Those that don't learn from the past, are doomed to fail again

Back in October 2003, Ben Silverman wrote about PR hits and misses. One of the companies he highlighted was Sunncomm, the company that works on DRM protection for music CDs. Back at the time, the company's wonderful protection from copying was disengaged with ... the shift key.

What Ben wrote at the time was ...

Thumbs Down: SunnComm Technologies needs a lesson in PR. SunnComm produces copyright protection software that is somewhat controversial and is currently being tested by BMG Records. A rather savvy graduate student at Princeton however has found two easy ways around the copyright protection software, which is supposed to make it impossible for consumers to copy the CD and illegally distribute it. The grad student wrote a paper about the holes in the software -- one way to disable it is by holding down the "shift" key for a few seconds -- and posted it online. Within hours, the paper was the talk of the tech community. Witness now SunnComm President Peter Jacobs' quote about the student's work in this passage from a San Jose Mercury News story: "Jacobs said he had no intention of suing Halderman under the copyright act, and that the student should spend his time researching something more worthwhile. He said, 'This just isn't one of the weighty issues of the world.'" Now witness what Bill Whitmore, also described as SunnComm's President, told The Boston Globe: "There's nothing in his report that's surprising. There's nothing in the report that I'm concerned about." Do these comments strike anyone else as funny? First, Jacobs blows apart the idea that his own company is relevant. And Whitmore admits that his company's product is flawed and that he's not concerned about it. These guys need to learn about messaging points -- and how to make effective software.
Back in 2003, Ben suggested I contact Sunncomm because it was painfully obvious that they needed PR counsel and help, plus it is a local company. I did ... and they were pretty self-assured that they were handling the situation with great skill.

Well, Sunncomm is in the dog house again, but somehow has let Sony take the brunt of Sunncomm's incompetence during the Rootkit spyware incidence. Why SonyBMG did not learn its lesson during the first round of tests with Sunncomm DRM is a question best left to them - I guess they like to give companies a few chances to sully the Sony corporate reputation. Good job! You have!

Now, you think Sunncomm would learn from the past, and have messaging on its Website, but the Website has not changed since 2003 ... or from the looks of it, not since the 1980's. And, if you check out the news archives from C/Net, hardly any reporting on the company has been positive. And, yet, the company (maybe in delusions of disclosure) posts all the bad news in its newsroom - well, not all.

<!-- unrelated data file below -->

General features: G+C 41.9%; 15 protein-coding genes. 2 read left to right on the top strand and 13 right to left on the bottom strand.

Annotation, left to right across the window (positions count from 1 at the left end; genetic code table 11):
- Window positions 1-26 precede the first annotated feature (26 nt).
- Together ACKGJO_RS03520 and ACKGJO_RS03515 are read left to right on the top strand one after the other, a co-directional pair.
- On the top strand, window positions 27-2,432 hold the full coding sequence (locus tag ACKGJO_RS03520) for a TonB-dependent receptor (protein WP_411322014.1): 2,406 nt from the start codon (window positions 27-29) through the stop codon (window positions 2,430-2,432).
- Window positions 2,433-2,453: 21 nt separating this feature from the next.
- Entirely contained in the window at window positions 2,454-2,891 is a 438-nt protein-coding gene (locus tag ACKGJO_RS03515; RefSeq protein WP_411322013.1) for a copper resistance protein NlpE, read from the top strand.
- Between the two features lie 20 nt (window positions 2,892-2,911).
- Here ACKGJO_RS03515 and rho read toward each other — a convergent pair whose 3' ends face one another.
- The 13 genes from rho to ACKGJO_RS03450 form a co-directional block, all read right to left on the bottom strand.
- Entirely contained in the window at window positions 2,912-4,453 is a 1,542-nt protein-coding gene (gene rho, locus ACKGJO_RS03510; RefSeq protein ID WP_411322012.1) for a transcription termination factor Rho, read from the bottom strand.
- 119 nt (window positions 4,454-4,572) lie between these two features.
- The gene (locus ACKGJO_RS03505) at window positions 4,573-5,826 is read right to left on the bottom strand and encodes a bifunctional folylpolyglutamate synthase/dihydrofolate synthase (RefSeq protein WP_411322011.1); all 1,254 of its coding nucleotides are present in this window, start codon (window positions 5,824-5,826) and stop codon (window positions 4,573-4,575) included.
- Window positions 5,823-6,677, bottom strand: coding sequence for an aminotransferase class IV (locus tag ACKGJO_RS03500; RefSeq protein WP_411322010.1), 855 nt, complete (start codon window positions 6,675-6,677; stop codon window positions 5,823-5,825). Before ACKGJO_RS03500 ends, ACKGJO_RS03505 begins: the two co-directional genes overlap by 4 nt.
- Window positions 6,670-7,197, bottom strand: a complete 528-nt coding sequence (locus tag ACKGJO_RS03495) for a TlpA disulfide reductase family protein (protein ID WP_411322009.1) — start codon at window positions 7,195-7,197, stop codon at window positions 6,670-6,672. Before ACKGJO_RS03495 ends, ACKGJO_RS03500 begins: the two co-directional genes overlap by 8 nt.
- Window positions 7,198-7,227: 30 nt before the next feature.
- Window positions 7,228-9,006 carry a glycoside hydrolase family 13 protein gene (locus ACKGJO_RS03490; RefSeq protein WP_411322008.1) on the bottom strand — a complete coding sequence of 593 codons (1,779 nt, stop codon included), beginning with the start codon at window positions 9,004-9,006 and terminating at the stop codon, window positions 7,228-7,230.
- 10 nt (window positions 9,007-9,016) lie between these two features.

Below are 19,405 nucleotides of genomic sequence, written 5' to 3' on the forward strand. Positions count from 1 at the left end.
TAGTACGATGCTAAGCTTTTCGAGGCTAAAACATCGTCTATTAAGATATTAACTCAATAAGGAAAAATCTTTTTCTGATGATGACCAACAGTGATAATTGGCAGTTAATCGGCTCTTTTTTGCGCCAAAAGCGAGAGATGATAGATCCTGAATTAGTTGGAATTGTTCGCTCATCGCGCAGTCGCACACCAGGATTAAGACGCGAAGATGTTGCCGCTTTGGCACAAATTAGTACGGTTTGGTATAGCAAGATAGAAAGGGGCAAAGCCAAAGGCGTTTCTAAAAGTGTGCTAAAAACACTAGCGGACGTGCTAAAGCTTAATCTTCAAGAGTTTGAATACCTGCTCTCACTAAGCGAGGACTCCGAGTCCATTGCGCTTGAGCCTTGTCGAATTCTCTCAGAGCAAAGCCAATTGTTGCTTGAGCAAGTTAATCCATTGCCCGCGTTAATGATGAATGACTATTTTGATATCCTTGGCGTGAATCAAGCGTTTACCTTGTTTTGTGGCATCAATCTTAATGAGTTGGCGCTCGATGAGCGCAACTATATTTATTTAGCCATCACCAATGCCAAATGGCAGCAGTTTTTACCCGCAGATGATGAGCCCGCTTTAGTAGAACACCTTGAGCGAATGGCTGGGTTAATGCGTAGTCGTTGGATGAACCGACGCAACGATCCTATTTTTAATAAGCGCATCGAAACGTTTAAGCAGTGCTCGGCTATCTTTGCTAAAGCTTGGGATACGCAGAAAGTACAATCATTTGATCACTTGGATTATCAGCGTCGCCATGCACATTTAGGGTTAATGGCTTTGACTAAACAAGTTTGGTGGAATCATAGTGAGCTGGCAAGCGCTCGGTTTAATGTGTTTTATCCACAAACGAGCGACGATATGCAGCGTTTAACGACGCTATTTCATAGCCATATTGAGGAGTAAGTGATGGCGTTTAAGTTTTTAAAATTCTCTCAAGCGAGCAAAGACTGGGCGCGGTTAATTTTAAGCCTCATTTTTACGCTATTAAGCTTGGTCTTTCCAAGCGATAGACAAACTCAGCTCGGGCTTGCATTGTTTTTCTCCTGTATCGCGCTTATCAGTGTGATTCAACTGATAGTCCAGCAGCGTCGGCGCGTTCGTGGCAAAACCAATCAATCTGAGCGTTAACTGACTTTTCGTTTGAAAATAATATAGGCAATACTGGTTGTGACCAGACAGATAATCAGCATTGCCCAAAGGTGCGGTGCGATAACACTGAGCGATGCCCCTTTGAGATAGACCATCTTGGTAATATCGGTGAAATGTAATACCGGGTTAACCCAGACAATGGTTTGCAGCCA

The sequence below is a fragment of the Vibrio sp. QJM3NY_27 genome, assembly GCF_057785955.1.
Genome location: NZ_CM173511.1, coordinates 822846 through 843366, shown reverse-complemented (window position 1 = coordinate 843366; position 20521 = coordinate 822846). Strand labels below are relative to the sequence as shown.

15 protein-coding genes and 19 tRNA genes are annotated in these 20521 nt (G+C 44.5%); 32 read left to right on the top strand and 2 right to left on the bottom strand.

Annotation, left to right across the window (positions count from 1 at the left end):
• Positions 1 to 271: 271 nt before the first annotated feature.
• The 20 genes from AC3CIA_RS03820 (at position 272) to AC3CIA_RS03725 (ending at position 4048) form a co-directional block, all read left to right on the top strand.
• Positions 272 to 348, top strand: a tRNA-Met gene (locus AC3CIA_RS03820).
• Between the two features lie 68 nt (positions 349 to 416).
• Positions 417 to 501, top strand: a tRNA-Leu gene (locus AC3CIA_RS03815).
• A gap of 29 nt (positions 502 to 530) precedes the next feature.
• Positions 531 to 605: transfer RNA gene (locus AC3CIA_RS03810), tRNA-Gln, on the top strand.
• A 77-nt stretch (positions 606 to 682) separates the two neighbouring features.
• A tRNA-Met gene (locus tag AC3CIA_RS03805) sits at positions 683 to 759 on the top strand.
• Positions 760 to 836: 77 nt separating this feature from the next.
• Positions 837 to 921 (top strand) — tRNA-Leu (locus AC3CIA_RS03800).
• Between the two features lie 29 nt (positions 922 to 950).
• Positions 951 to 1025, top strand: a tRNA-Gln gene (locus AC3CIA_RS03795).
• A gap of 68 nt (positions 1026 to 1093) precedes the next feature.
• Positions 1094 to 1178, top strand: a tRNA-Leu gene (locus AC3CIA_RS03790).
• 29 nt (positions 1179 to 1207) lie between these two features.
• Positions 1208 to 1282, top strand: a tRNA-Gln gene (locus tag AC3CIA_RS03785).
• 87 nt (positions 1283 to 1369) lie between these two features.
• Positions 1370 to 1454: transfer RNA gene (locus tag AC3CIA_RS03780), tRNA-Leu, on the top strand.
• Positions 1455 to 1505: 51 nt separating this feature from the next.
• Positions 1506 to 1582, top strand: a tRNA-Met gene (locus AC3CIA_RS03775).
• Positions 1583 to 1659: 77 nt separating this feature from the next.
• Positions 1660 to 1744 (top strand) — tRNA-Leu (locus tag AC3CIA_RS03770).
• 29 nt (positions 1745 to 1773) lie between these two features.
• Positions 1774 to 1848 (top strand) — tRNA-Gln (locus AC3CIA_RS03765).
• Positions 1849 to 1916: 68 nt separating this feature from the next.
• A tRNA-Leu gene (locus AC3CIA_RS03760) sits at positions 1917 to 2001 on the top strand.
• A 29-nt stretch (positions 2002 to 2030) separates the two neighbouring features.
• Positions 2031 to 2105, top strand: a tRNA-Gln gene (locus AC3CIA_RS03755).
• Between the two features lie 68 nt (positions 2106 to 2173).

Well, this latest issue makes it painfully obvious that the company has not learned from the past, to the point that it issued a press release denying a parody. Yes, a parody.

Now, I have gone on the record many times that not every company needs a blog, but for Sunncomm, it makes sense. There are so many problems for the company, that they need a proactive communications strategy that is timely and reactive. Something that a blog could do. Plus, come on, Flash corporate sites are so over. Get with the times, and have a Website that says something, looks professional (because, damn, that one sure does not) and actually has information, like, oh press releases.

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  1. This client needs help, but not the kind we give. You're better off.

  2. Wow, what an amusing case! Reading about this just makes me cringe. Do they honestly not have someone in PR advising them? It sure doesn't seem like it. Hmm ... just a series of bad choices.

  3. Up to now, one of the things that I found odd about the whole Sunncomm/Sony fiasco was the lack of people imploring those parties to blog their way out of a disaster. For a while I wondered: can you be too evil to blog? Has DRM ticked off enough bloggers to separate them out from the rest of the corporate world? Now you've gone and blown that theory.

    However, even if you were able to advise them on website design etc, the current one should be preserved. From the Flash intro (no skip-intro to boot), through the cod film-promo voiceover on the home page to the badly coded dropdowns, it's beyond parody. Someone has to save it for posterity.

    Or maybe the whole thing is a parody. What could be better? Write some badly behaved software, convince a major record label to use it, have the whole thing exposed as a scandal and leave the client in the poo. And then at some point in the future turn around and say it was all some situationist gag on the futility of DRM on CDs.